Veteran football sideline reporters are not happy that one of their own admitted to making up coaches' remarks when she was unable to get them to talk.
Charissa Thompson, a co-host of Amazon's "Thursday Night Football" and "Fox NFL Kickoff," made the confession on the Barstool Sports podcast "Pardon My Take." Thompson, a sideline reporter for Fox Sports from 2007 to 2010, said she fabricated comments if a coach refused to speak to her or was unable to provide access before halftime ended.
“I didn’t want to screw up the report, so I was like, ‘I’m just going to make this up,’” Thompson said. “Because, first of all, no coach is going to get mad if I say, ‘Hey, we need to stop hurting ourselves,’ ‘We need to be better on third down,’ ‘We need to stop turning the ball over and do a better job of getting off the field.’ Like, they’re not going to correct me on that.”
Journalists who have worked the sidelines at NFL games said there is no excuse for Thompson's actions.
"Disappointed to say the least," said former NBC Sports reporter Michele Tafoya on X. "I could not have lived with myself if I did this. Trust me, not all sideline reporters make stuff up. Doesn’t matter how benign the comments might be. It’s professional fraud. Sad."
Thompson has talked about similar actions before in a podcast with Erin Andrews, the current sideline reporter for Fox Sports. They both said they improvised when coaches gave them nothing to work with or answered questions with sexist remarks.
Thompson tried to backpedal on Friday in a post on Instagram.
"Working in media I understand how important words are and I chose the wrong words to describe the situation," she wrote. "I'm sorry. I have never lied about anything or been unethical during my time as a sports broadcaster."
Thompson now says when a coach did not provide her with information, she would provide her own analysis and claims she "never attributed anything I said to a player or coach."
Some sports talk commentators have dismissed the controversy, noting that the quotes from coaches in sideline interviews are often predictable and bland.
Gregg Giannotti, co-host of WFAN radio and the CBS Sports Network morning program "Boomer and Gio," said on his Thursday broadcast that he did the same thing when he was a radio sideline reporter covering the University of Pittsburgh Panthers.
During a game against the University of Connecticut, Panthers coach Paul Chryst was giving an interview to ESPN's Jemele Hill, and halftime was concluding before Giannotti could get his turn.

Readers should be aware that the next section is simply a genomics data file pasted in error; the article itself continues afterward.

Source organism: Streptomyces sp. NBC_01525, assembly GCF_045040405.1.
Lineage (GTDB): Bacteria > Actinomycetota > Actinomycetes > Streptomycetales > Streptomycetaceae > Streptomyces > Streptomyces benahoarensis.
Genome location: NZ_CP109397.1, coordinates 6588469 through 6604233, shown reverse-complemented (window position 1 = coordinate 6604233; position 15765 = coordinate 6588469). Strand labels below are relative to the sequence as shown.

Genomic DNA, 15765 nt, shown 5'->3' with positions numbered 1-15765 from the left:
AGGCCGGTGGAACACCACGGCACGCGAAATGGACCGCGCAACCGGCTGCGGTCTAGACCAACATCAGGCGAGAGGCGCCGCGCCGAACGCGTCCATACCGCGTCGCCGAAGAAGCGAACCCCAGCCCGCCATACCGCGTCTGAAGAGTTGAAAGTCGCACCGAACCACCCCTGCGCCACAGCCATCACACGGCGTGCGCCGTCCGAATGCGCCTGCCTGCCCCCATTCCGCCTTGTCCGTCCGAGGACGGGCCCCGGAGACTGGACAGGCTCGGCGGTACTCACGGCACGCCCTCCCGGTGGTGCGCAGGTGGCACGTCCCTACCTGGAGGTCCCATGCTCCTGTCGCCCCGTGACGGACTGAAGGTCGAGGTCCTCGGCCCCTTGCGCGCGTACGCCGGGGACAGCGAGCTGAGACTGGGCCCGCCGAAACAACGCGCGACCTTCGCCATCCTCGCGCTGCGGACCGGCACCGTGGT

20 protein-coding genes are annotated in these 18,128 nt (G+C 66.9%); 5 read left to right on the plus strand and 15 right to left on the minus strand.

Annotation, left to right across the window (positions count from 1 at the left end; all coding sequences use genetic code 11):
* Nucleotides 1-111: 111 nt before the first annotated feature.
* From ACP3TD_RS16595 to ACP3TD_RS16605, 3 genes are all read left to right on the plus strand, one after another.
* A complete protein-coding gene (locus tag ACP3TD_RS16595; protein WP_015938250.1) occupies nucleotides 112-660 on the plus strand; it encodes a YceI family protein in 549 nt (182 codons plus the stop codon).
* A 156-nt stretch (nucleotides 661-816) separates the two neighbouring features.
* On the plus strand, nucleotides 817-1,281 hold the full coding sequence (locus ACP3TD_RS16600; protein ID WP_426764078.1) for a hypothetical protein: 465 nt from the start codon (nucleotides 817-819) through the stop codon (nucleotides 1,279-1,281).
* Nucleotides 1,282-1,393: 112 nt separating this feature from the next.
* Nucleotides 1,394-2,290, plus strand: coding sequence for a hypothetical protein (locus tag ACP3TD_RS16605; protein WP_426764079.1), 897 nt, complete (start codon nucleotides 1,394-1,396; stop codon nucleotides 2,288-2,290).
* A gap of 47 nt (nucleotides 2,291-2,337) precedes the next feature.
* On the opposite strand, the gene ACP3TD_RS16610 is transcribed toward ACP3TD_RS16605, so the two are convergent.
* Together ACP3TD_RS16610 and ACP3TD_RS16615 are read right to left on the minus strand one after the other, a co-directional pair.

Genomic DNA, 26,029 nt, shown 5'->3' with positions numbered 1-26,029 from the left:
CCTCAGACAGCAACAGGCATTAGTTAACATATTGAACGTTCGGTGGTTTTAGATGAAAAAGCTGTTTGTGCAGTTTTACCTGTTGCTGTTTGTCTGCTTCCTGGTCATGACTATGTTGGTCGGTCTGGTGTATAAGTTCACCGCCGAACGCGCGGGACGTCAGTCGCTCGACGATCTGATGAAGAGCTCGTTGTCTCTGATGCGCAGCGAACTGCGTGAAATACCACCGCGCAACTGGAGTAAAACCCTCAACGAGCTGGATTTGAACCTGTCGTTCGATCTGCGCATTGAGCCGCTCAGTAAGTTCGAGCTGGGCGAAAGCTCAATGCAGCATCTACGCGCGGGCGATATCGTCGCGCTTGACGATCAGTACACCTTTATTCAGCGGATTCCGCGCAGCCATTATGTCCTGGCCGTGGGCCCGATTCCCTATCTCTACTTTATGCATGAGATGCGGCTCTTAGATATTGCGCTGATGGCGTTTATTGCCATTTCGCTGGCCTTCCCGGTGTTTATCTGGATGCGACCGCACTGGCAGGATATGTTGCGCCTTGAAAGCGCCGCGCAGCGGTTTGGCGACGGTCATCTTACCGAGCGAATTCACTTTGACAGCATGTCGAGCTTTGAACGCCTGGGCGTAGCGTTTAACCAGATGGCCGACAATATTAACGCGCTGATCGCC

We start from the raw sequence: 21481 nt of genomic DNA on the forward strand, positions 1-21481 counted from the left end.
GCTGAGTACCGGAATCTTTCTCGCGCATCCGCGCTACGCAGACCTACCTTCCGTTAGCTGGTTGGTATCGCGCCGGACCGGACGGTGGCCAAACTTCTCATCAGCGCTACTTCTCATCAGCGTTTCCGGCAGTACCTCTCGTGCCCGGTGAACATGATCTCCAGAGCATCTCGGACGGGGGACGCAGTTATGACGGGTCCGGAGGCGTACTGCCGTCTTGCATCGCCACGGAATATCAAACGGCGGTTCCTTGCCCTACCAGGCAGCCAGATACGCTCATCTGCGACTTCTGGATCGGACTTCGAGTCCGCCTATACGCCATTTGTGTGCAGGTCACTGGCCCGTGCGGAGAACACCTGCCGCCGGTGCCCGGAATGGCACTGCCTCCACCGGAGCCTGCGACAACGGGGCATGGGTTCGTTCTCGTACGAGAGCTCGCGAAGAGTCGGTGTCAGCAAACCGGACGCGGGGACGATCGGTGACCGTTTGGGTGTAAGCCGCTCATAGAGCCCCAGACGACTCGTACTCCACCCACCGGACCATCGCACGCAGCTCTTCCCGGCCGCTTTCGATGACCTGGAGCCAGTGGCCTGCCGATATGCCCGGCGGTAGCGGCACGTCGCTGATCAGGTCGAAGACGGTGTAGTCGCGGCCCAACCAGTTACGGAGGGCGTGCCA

"I said, 'I'm going to just make something up. Are you OK with that?'" Giannotti recalled. "He's like, 'Yeah, fine.'"
But multiple women who have battled sexism to establish credibility in the male-dominated landscape of sports journalism were appalled and concerned that Thompson's remarks have undermined their efforts.
Laura Okmin, longtime NFL sideline reporter for Fox, expressed that sentiment in her X post.
"The privilege of a sideline role is being the one person in the entire world who has the opportunity to ask coaches what’s happening in that moment," Okmin said. "I can’t express the amount of time it takes to build that trust. Devastated with the texts I’m getting asking if this is OK. No. Never."
ESPN's veteran sideline reporter Lisa Salters also weighed in on X.
"Shocked. Disappointed. Disgusted. What we heard today called all sideline reporters into question. My job is an honor, a privilege and a craft at which I have worked so hard," Salters wrote. "Trust and credibility. They mean everything to a journalist. To violate either one — in any way — not only makes a mockery of the profession, but is a disservice to players, coaches and, most importantly, to fans."
Representatives for Amazon Sports and Fox Sports have declined to comment on Thompson's remarks.
They may have to respond soon, as sports columnists now are saying Thompson should lose her job.
"There's no way Thompson, who has been doing this for more than a decade and knows better, should survive this," wrote USA Today's Mike Freeman. "This is a firing offense. It's not even close."
This story originally appeared in Los Angeles Times.